This response, however, is meant to be temporary. It’s meant to help us in a moment of intense emotional need; it’s not meant to last weeks, even months, as it is right now.
“When fear becomes chronic, the ‘fight or flight’ stress response remains chronic. This can create anxiety, ongoing stress, depression, suicidality,” Manly says. “The individual may feel irritable, exhausted, anxious, hyper-vigilant, angry, and emotionally dysregulated.”
Couple that with other behavior changes likely occurring during COVID-19 stay-at-home orders, like irregular eating and sleeping patterns and shifting energy use, and it’s a recipe for mental health disaster.
“Everyone is worried, so it can be difficult to pick out what is ‘clinically significant’ anxiety that may warrant help from the anxiety everyone is having at such uncertain times,” says Dr. Ramani Durvasula, a licensed clinical psychologist and professor of psychology.
“Apathy is another. Lots of people are reporting lethargy from a loss of schedule, loss of social stimulation, loss of routine, and loss of job. It’s not surprising under these conditions, but it raises the specter of whether it is clinically significant.”
She continues, “Social isolation is something that can be a marker of mental health issues, but we need to dig deeper and determine whether it is a by-product of distancing, or an avoidance of other people through platforms that are available.”
In short, recognizing the signs and symptoms that anxiety, depression, and fear cause is harder now than ever, and it falls on individuals and professionals alike to find resources that can help figure out what’s normal, what’s not, and where help may be best focused.
Mental health resources for depression and anxiety
What can feel difficult to grasp on “bad” days during the COVID-19 pandemic is that everything you feel is understandable and often unavoidable.
But it’s also not entirely unique, and you are not alone.
The experts Healthline spoke with offered some resources and tips, both traditional and newly acquired in these times, for coping with the mental health changes so many are experiencing.
Find a therapist
“I highly recommend finding therapists who are providing treatment online,” Legg says. He points to sources like the American Psychological Association’s Psychologist Locator as one way to find someone.
“I have transitioned most of my practice to the online environment as a result of COVID-19,” he says, “and my clients seem to have taken well to it. I have also had a group of people who were not regular patients per se, but just wanted to check in for some support. The use of telepsych has truly helped.”
Even smartphone apps for therapy allow you to connect with a mental health expert. While not free, many of these services offer lower-cost alternatives to traditional psychotherapy.
Be patient with yourself
No one has experienced this. No one should expect to get it “right.” As Legg reminds, this is like nothing else we’ve ever experienced.
“These are trying and fearful times,” he says. “Allowing yourself to experience natural emotions without judging those emotions can be powerful.”
Ramani adds that you should pace yourself. “Grocery shopping takes time now,” she says.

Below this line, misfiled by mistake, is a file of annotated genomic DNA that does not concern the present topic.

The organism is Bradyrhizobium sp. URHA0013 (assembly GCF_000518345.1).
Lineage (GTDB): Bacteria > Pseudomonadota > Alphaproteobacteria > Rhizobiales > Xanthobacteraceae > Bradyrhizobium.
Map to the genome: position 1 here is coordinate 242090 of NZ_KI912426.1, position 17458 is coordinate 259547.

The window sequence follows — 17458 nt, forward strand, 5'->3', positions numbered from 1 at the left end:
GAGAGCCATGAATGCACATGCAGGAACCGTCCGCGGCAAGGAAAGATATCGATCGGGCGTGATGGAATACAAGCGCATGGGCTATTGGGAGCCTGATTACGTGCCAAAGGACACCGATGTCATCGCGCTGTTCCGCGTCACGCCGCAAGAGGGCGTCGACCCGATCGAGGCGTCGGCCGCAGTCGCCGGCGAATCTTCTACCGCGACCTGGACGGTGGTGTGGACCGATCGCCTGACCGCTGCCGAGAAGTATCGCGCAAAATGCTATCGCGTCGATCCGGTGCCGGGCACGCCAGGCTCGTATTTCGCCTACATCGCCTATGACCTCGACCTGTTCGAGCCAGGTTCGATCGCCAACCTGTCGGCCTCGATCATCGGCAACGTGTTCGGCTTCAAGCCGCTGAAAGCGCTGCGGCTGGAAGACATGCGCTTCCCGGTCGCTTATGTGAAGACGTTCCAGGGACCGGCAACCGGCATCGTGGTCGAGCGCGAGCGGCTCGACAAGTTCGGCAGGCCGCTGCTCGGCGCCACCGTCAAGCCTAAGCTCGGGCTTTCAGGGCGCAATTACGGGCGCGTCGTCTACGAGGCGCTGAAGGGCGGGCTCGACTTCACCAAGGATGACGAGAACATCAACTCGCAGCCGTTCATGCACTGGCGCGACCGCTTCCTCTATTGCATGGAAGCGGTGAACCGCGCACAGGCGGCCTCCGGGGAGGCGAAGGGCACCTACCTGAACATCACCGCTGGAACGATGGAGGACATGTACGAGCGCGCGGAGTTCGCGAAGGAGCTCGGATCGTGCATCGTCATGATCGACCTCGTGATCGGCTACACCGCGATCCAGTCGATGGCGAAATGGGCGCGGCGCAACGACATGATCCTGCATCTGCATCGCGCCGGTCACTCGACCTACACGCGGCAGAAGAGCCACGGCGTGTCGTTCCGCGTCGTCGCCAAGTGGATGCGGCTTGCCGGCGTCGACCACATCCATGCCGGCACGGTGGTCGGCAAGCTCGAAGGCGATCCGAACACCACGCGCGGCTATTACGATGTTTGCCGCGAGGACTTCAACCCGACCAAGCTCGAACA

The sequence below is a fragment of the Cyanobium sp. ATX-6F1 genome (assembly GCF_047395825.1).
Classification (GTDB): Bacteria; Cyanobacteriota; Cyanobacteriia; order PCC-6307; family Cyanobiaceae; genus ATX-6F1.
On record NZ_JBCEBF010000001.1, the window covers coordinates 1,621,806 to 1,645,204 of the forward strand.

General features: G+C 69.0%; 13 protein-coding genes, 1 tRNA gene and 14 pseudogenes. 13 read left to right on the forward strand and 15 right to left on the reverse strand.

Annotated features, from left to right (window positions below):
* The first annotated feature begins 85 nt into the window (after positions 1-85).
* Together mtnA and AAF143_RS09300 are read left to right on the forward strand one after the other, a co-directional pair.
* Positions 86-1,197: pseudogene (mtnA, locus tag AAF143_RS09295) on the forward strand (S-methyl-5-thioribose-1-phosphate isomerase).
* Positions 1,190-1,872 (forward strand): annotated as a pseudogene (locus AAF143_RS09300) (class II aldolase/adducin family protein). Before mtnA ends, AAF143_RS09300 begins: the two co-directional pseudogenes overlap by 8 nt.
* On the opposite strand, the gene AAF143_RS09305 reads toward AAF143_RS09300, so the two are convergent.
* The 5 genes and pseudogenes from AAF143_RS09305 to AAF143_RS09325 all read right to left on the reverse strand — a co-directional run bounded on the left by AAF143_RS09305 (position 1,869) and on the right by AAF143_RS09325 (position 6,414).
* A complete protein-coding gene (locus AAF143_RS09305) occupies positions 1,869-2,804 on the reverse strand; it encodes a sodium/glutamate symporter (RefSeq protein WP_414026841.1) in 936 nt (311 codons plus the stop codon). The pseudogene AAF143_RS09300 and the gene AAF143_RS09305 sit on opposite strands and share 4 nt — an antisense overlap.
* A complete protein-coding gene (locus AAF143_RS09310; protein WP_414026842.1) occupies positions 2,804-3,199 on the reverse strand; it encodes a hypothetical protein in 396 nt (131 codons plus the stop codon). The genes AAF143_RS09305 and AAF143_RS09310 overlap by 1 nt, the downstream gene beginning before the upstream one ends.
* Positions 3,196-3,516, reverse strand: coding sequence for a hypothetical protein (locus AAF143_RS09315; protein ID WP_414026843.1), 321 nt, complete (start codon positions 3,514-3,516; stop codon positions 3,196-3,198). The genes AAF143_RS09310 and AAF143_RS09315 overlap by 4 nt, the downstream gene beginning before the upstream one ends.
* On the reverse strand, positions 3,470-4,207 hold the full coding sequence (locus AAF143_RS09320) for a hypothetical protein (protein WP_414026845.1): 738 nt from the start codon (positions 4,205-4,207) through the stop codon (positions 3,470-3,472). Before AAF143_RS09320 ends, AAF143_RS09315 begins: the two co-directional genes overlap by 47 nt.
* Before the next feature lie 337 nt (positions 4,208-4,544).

“It’s no longer about popping in for a quart of milk. Recognize that some things are taking longer, and that you may not be as productive as always.”
Remember to breathe
Let a wash of calm overwhelm you and help you find a bit of solitude when you’re feeling untethered.
“A few deep breaths with eyes closed and feet firmly planted on the ground can actually do wonders,” Ramani says.
Move around if you can
“Find some time to exercise,” Legg says. “Clearly you can’t get to the gym, but even if it is doing ‘laps’ around your house or pulling out a few cans of soup to make ‘improvised’ weights, exercise can be quite beneficial for stress and overall mood.”
He also suggests checking out YouTube for some videos you can do, too.
Set a routine
“Routine is important for all of us, but all the more so when a person is struggling with anxiety, sadness, and other issues,” Ramani says.
“Don’t be too aspirational or perfectionistic in the schedule. Keep it simple, but have one — a wake-up time, a routine upon waking, a goal for the morning, a goal for the afternoon, some form of activity, and pleasurable activities. This can be difficult for someone who is experiencing apathy, but even just having a wake-up time can be a start.”
Make social contact
You can’t make physical contact, but you can make contact with others nonetheless. Try FaceTime or Zoom with your family, Ramani suggests.
Even online support groups can connect you with others, Ramani says.
The bottom line
Nothing about the days we are living in is ‘normal.’
There is no previous experience with which to compare, except what was before we had ever heard of COVID-19.
And that comparison shows us that Americans are feeling more depression, anxiety, and fear than normal. But there is help if you need it.
“This is an incredibly challenging time. Never have Americans experienced a pandemic that has impacted employment, education, and the economy the way COVID-19 has,” Legg says.
“We are all living in very stressful and uncertain times right now. If you are feeling stress and are noticing that it is impacting your mood, sleep, or eating patterns, don’t wait. Get help. You will be glad that you did.”
About the YouGov COVID-19 Tracker
YouGov, an international research data and analytics group, has been running a weekly global COVID-19 tracker across 26 countries, including the United States, since March 12, 2020, to explore and track the impact of the COVID-19 pandemic on people’s lives.
On April 3, 2020, Healthline Media incorporated five custom questions as part of the YouGov COVID-19 Tracker, which are being reported on a biweekly basis.
The tracker includes a total of 1,000 responses every other week.